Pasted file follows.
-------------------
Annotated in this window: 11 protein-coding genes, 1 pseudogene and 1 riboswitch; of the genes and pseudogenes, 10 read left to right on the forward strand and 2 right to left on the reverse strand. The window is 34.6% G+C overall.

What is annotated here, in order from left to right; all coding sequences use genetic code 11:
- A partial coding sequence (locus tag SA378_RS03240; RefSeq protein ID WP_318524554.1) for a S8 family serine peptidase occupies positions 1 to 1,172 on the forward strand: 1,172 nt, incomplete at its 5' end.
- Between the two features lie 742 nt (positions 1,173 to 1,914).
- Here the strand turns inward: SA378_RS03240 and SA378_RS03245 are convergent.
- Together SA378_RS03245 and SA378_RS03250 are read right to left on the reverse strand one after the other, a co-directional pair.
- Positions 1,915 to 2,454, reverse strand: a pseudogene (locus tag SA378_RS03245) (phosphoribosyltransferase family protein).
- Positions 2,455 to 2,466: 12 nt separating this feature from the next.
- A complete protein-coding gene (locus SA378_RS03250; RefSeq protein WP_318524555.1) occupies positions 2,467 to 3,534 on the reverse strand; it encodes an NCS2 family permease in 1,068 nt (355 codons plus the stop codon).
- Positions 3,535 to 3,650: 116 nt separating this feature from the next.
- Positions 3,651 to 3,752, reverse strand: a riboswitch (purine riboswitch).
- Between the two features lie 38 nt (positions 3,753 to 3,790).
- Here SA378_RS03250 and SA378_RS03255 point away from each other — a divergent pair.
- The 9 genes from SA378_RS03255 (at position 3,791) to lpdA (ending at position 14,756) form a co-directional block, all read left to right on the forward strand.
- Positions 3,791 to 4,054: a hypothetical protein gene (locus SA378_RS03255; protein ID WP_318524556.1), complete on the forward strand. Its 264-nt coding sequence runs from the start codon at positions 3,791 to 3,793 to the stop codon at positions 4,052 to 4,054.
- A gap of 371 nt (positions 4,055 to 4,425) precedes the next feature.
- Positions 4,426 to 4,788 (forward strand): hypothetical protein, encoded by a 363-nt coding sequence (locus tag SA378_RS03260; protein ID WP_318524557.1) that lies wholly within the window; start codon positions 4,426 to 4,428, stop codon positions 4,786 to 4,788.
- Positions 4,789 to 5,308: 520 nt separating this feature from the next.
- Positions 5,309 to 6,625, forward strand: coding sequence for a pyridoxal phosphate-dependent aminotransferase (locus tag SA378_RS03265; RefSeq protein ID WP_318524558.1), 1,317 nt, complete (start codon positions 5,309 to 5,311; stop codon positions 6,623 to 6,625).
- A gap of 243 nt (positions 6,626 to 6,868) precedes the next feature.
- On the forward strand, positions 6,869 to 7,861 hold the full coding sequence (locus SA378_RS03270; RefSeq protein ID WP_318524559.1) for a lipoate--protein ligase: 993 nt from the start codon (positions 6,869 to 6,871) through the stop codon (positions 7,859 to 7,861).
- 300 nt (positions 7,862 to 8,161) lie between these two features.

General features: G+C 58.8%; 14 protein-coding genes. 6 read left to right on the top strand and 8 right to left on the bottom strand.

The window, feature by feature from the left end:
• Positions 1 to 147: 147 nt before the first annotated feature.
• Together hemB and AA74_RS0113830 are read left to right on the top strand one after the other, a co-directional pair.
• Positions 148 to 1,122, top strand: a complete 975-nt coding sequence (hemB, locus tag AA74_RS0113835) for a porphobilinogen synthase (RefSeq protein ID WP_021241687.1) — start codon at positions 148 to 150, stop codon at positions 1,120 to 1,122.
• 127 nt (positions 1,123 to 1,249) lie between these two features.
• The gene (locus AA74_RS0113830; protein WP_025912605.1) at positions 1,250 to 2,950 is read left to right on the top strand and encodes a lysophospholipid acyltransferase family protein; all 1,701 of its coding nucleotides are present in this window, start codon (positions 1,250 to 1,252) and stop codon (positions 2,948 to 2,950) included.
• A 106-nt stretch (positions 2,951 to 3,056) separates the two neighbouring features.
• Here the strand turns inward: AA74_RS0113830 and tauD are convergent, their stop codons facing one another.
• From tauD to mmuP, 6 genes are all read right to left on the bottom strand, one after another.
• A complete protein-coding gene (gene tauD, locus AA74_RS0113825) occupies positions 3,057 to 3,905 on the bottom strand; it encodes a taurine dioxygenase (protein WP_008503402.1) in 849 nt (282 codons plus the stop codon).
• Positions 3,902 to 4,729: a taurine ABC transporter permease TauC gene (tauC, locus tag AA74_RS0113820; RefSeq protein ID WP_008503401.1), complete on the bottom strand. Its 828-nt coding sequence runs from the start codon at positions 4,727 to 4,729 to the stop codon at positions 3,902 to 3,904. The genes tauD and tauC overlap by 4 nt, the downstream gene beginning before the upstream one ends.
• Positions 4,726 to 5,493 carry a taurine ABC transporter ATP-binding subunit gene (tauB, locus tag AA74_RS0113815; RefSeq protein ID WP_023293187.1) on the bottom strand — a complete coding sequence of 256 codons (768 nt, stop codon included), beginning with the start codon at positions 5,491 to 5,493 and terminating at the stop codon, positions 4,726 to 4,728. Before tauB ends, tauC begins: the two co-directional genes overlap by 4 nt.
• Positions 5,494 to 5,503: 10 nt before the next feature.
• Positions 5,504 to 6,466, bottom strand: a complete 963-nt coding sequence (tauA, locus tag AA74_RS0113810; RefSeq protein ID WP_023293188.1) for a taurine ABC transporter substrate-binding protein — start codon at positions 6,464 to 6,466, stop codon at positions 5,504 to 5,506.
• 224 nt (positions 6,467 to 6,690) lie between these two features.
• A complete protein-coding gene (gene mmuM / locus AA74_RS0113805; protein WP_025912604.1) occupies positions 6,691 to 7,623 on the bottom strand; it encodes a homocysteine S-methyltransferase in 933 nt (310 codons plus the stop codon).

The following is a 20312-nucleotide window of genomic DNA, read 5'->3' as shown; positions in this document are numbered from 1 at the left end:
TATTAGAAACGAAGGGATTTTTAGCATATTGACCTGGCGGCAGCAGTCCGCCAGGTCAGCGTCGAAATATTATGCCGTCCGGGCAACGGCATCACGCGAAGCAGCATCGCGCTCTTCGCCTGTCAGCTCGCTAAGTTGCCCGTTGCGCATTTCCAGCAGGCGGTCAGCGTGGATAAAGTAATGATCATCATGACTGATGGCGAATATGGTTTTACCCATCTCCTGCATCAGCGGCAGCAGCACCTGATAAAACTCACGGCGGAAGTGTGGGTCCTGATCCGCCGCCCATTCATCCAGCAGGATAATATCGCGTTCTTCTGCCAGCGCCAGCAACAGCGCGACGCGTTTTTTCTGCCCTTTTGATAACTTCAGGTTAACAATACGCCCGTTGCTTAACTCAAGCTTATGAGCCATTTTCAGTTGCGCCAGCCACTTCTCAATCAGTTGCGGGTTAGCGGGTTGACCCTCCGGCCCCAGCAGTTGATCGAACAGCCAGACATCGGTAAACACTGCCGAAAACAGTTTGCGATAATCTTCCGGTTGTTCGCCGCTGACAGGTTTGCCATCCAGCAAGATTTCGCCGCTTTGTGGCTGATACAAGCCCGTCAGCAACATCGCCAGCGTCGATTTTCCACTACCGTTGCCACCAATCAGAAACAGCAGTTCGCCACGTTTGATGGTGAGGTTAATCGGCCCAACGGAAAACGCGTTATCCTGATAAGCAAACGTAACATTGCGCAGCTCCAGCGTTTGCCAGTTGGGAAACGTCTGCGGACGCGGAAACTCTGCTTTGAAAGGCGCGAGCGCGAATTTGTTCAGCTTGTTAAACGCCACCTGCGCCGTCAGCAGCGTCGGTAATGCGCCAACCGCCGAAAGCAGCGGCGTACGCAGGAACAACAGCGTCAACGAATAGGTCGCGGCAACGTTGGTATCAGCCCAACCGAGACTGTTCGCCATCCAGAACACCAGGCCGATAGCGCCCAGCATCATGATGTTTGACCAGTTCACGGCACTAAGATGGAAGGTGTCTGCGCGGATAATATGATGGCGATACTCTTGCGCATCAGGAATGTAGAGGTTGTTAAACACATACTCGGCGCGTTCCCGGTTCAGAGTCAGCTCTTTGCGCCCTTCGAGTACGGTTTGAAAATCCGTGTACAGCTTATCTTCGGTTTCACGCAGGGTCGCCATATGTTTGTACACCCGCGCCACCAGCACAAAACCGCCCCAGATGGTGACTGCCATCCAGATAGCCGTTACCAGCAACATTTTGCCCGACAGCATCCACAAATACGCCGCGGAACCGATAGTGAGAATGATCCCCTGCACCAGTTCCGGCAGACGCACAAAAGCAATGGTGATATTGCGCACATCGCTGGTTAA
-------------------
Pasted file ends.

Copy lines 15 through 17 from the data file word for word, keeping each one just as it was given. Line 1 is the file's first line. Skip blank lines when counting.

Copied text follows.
- Positions 3,791 to 4,054: a hypothetical protein gene (locus SA378_RS03255; protein ID WP_318524556.1), complete on the forward strand. Its 264-nt coding sequence runs from the start codon at positions 3,791 to 3,793 to the stop codon at positions 4,052 to 4,054.
- A gap of 371 nt (positions 4,055 to 4,425) precedes the next feature.
- Positions 4,426 to 4,788 (forward strand): hypothetical protein, encoded by a 363-nt coding sequence (locus tag SA378_RS03260; protein ID WP_318524557.1) that lies wholly within the window; start codon positions 4,426 to 4,428, stop codon positions 4,786 to 4,788.